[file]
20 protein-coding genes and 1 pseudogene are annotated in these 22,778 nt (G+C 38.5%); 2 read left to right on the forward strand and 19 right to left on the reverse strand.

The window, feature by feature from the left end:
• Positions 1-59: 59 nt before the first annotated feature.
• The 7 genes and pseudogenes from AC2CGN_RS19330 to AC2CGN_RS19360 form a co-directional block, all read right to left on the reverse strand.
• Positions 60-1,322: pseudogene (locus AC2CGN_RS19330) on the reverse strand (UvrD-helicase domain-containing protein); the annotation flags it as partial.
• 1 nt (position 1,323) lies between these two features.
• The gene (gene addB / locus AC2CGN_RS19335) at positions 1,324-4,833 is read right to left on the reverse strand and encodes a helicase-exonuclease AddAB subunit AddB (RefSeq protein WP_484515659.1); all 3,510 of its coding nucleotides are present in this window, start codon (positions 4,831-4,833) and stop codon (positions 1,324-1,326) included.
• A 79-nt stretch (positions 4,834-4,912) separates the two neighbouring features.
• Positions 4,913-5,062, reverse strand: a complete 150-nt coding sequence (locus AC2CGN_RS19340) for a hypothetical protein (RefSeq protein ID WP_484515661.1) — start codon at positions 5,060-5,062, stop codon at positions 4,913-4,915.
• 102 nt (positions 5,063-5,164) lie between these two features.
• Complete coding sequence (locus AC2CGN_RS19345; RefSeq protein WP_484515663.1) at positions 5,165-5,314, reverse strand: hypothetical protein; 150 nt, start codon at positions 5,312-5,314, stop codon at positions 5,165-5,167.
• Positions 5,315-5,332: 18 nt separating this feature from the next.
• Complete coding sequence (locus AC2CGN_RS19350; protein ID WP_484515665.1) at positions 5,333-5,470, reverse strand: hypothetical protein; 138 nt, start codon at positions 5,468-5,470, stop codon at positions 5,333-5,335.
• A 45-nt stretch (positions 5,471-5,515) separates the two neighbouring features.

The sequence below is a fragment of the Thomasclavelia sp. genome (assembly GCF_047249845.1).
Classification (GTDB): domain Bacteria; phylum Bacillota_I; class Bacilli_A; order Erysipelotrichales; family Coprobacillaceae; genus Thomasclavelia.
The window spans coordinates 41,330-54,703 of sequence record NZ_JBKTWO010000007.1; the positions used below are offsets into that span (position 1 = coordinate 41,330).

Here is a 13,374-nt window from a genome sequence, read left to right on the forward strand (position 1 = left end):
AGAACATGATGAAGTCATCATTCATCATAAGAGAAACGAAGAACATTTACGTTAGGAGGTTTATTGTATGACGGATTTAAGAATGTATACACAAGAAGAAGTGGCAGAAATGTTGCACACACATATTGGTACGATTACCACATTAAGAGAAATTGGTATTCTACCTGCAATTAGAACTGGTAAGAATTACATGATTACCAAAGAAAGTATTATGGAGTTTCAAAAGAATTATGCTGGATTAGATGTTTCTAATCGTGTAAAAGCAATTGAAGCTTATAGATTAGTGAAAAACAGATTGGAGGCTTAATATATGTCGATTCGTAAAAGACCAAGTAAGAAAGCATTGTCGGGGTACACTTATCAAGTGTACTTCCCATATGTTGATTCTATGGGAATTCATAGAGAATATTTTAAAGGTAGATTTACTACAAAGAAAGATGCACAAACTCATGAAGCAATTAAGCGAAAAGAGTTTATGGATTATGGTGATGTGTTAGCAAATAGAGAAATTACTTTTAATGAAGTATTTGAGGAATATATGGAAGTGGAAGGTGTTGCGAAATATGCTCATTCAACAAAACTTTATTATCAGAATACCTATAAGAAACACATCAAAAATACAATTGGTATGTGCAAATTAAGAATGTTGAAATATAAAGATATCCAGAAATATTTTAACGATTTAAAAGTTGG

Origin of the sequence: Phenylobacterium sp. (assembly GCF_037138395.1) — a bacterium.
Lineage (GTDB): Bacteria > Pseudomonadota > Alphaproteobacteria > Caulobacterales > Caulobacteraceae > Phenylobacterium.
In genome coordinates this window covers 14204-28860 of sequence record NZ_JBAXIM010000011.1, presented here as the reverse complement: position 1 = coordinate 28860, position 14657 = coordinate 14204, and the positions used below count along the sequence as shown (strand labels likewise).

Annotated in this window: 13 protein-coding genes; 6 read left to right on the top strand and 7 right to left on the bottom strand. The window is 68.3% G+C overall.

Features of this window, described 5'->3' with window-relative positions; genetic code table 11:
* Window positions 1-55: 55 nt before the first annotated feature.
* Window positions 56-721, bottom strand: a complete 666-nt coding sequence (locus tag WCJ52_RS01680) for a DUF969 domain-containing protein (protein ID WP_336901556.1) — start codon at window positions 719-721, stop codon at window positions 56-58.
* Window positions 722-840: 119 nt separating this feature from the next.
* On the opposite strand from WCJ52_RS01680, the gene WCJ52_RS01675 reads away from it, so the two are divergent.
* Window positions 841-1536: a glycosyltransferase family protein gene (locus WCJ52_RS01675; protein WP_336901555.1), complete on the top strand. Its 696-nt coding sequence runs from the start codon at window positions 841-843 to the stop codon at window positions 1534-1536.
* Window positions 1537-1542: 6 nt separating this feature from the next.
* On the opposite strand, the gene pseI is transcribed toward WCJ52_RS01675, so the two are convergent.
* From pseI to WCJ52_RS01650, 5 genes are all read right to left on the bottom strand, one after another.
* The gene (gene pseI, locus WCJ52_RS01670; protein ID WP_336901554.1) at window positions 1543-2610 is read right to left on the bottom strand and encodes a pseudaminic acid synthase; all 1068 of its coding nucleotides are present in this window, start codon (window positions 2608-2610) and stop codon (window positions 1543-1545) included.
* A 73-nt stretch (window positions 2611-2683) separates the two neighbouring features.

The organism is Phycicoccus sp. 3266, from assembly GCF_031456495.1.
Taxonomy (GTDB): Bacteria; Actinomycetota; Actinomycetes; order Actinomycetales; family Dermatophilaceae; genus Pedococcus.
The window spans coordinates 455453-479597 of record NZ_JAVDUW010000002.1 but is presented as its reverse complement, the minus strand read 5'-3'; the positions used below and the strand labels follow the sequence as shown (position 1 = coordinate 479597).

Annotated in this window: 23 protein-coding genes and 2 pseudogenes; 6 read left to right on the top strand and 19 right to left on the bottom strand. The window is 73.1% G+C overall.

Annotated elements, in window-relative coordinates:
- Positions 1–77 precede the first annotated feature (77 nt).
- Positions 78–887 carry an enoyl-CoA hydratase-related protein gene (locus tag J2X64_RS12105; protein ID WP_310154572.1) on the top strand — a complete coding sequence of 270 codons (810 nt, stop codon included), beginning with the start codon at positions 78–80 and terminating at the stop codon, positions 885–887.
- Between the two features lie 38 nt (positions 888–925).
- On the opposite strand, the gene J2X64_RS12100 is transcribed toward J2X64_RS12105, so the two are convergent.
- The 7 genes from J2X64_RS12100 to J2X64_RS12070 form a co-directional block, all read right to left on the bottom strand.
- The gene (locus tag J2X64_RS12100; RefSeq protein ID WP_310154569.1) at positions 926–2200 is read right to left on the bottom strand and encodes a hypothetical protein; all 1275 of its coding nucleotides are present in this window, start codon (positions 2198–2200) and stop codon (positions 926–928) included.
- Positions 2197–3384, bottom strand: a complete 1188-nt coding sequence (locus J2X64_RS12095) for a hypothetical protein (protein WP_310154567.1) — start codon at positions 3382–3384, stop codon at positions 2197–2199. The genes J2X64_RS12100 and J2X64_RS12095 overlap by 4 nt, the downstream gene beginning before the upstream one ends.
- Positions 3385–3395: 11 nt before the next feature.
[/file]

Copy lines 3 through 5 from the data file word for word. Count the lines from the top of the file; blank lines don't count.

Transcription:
• Positions 1-59: 59 nt before the first annotated feature.
• The 7 genes and pseudogenes from AC2CGN_RS19330 to AC2CGN_RS19360 form a co-directional block, all read right to left on the reverse strand.
• Positions 60-1,322: pseudogene (locus AC2CGN_RS19330) on the reverse strand (UvrD-helicase domain-containing protein); the annotation flags it as partial.